I was insecure about my skin.
Now, through these blogs, I realise how debilitating it is having cystic acne.
How much I let it control my life.
Control how I felt about myself.
About my appearance.
It’s mind-blowing to acknowledge how much personal appearance and perception seeps into how we feel about ourselves.
I mean we’ve always heard that it’s the beauty on the inside that matters.
And I don’t know about you, but I’m a high achiever.
So I always thought why not have both?
Why do we have to choose?
Why can’t we be beautiful on the outside too?
Because if we’re being real, it’s the beauty on the outside that’s seen first.
And haven’t we been conditioned to believe first impressions count?
“Don’t judge a book by its cover”
and “First impressions matter”
Two sayings we’ve heard time and time again.
Two sayings that both focus on beauty.
Two sayings that contradict each other.
One is saying that we can’t put stock in appearances.
And the other saying that appearances set the tone for how we are judged there on out.
Whether or not I support one of those sayings over the other, it didn’t stop people from noticing and commenting on my acne, as their very first words when meeting me.
Like I said in Supermodel, it really really sucks when you’re finally having a good self-esteem day, then comes someone to ruin it all for you.
Sometimes they don’t mean it in a bad way.
They may just be curious.
They may just wanna offer unsolicited advice.
They may just be shocked because you’ve used filters on IG to hide it for a really long time.
No matter the reason for their words, it doesn’t sting any less.
The horrible reality that your skin isn’t anything like it used to be.
That it might not ever get better because you’ve tried literally everything.
Which just made it worse.
That is the truly mind-numbing, defeating feeling.
Did I want acne to cripple my self-esteem?
Of course not!
I wanted to be confident in my skin.
I wanted to not wear makeup to go out.
I wanted to meet new people without feeling overly self-conscious.
But I couldn’t.
I always thought they were staring at my skin, eyes roaming, taking in all the imperfections.
I thought my skin itself was imperfect and there was nothing I could do about it.
In a way I was right.
There was nothing I could do by myself.
I needed a whole team.
I needed Dr. Rachael Eckel and her dream team.
When I won her Acne Awareness promotion and became the Skin Health Institute’s Digital Brand Ambassador, I was over the moon.
Over the moon and utterly terrified.
Well, more pessimistic less terrified really.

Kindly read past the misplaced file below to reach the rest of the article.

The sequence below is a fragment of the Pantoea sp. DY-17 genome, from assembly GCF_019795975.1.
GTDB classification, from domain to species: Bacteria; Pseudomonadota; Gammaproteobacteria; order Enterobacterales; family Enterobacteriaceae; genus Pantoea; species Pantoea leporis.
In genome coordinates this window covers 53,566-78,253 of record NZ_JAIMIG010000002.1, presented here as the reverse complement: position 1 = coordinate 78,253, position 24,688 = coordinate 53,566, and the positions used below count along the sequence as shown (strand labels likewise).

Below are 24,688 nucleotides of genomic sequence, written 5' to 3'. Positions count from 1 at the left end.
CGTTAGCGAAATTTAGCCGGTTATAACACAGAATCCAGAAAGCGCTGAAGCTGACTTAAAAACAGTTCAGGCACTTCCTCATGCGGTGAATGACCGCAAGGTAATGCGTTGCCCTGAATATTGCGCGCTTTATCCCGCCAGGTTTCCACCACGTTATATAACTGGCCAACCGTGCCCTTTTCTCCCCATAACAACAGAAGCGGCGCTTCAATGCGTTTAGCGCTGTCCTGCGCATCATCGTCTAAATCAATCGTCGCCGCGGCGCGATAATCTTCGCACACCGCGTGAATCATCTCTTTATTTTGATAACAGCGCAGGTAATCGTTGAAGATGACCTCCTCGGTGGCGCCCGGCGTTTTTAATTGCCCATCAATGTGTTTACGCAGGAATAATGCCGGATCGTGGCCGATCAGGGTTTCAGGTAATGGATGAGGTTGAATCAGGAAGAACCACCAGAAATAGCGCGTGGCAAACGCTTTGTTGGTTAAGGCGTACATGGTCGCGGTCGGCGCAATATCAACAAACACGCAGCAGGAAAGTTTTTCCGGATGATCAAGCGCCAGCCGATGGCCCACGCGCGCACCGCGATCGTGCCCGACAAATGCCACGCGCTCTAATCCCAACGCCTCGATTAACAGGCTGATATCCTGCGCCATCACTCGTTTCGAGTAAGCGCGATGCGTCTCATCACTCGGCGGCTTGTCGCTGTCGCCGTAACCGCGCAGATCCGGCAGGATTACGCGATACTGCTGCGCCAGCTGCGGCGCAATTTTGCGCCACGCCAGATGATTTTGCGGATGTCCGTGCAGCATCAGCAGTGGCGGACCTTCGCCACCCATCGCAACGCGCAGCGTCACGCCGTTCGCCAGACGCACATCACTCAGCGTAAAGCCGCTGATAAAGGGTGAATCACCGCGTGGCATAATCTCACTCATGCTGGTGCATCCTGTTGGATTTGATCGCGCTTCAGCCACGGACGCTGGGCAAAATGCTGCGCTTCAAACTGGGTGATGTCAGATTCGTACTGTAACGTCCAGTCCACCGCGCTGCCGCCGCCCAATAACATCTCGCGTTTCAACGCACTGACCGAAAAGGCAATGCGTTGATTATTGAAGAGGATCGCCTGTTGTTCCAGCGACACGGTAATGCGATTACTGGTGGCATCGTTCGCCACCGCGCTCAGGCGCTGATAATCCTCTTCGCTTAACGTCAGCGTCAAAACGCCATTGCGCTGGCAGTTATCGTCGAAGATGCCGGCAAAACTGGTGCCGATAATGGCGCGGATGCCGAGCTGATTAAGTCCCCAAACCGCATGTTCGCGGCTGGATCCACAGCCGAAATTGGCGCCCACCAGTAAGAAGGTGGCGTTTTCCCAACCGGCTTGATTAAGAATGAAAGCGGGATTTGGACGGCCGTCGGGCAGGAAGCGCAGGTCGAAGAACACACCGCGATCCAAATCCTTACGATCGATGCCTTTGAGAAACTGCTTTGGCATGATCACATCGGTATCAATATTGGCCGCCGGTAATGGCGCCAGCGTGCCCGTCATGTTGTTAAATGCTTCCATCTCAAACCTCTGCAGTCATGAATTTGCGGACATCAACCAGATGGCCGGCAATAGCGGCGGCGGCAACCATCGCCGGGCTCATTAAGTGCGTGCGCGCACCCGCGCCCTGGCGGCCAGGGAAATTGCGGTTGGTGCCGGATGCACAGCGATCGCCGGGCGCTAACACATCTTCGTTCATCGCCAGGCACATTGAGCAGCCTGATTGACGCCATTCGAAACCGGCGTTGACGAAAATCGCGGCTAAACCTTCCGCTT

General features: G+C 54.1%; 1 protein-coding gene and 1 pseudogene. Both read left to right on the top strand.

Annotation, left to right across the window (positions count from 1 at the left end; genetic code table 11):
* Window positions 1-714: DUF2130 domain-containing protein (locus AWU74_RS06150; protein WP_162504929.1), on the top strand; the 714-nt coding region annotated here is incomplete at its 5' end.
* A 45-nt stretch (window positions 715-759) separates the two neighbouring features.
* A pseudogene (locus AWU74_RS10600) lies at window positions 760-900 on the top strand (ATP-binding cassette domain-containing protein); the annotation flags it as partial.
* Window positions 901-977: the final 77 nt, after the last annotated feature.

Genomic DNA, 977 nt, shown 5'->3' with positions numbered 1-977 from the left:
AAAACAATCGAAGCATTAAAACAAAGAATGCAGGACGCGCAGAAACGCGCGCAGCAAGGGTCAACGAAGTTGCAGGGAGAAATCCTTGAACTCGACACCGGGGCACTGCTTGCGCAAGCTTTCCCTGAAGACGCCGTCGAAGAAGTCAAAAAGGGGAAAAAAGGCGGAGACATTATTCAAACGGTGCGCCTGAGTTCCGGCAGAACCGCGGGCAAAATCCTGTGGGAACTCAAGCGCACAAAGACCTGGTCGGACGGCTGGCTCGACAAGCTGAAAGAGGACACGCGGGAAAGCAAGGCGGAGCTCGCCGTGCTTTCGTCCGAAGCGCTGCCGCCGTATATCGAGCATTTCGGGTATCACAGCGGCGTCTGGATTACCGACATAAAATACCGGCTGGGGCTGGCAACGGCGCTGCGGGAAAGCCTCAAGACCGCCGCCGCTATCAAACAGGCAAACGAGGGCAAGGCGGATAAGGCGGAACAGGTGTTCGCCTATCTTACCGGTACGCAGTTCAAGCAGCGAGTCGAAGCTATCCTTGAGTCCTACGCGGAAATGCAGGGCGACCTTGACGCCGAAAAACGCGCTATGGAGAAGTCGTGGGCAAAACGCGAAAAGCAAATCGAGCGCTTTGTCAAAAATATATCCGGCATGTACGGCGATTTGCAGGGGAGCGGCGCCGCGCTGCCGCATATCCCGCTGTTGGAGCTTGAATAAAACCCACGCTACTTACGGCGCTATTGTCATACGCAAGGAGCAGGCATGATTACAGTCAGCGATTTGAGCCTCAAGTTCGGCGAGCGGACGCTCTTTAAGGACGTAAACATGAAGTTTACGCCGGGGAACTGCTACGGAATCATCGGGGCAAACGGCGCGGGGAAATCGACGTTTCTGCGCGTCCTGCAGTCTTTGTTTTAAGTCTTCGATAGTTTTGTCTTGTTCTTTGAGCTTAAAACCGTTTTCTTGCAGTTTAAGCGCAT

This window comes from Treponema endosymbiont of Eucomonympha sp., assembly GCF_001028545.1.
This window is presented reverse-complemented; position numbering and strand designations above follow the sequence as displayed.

Because, what could she do?
She’s nothing special.
Yeah I follow her on IG, and I look at her every post.
But what could she do that I didn’t already try?
Turns out the answer is a lot.
She, together with her team could do a lot.
Beginning treatment I was skeptical.
Throughout treatment I was doubtful.
And my self-esteem teetered and tottered more than ever before.
Because in addition to having acne, I was now red.
I was now peeling.
I now had blackheads spurting out from my nose.
I had red, raw skin from weekly extractions and using oil control pads.
I now could not hide behind makeup.
Without my quite literal mask to hide behind.
The awareness that people looked at me, seeing only my skin, sky rocketed.
Then, on my daily in-depth examinations of my face I noticed that I had less huge pimples.
Less dark spots.
Less wide open pores.
Less new breakouts.
All this coming from just using the ZO Topicals.
I thought it was.
Because these were just products, that’s it.
Just another range of products.
I tried so many other products why were these the ones to work their miracle on my skin?
It couldn’t be because they were considered high-end.
I used high-end Sephora products before and they didn’t do squat.
So what made this time different?
I’m still piecing together the answer.
And the closest thing I’ve got is: it’s not just the products.
The right products are just one part of it.
Anyone can go in Sephora or any drug store and drop serious cash on buying ‘the best’.
Is it the best for your skin though?
Do you know why you’re using this particular brand?
This particular product?
Do know what concentration of a specific ingredient you need to treat your problem?
Do you need 1%, or 4%?
All the Googling in the world, and all the IG advice on the internet can’t answer those questions.
The thing is, beauty isn’t just skin deep.